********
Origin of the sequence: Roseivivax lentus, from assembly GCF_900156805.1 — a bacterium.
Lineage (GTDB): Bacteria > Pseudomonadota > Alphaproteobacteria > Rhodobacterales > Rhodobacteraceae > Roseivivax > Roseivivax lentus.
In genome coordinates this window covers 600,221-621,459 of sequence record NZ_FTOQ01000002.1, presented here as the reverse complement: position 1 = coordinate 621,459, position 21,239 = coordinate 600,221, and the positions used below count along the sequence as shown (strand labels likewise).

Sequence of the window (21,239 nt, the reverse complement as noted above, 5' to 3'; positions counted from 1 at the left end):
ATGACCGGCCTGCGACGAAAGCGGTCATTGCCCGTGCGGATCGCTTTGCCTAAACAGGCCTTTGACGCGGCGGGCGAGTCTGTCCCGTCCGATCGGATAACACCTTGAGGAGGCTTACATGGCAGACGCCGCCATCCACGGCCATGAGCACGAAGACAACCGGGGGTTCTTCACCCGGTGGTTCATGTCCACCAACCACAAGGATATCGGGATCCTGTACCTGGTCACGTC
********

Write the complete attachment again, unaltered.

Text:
Origin of the sequence: Roseivivax lentus, from assembly GCF_900156805.1 — a bacterium.
Lineage (GTDB): Bacteria > Pseudomonadota > Alphaproteobacteria > Rhodobacterales > Rhodobacteraceae > Roseivivax > Roseivivax lentus.
In genome coordinates this window covers 600,221-621,459 of sequence record NZ_FTOQ01000002.1, presented here as the reverse complement: position 1 = coordinate 621,459, position 21,239 = coordinate 600,221, and the positions used below count along the sequence as shown (strand labels likewise).

Sequence of the window (21,239 nt, the reverse complement as noted above, 5' to 3'; positions counted from 1 at the left end):
ATGACCGGCCTGCGACGAAAGCGGTCATTGCCCGTGCGGATCGCTTTGCCTAAACAGGCCTTTGACGCGGCGGGCGAGTCTGTCCCGTCCGATCGGATAACACCTTGAGGAGGCTTACATGGCAGACGCCGCCATCCACGGCCATGAGCACGAAGACAACCGGGGGTTCTTCACCCGGTGGTTCATGTCCACCAACCACAAGGATATCGGGATCCTGTACCTGGTCACGTC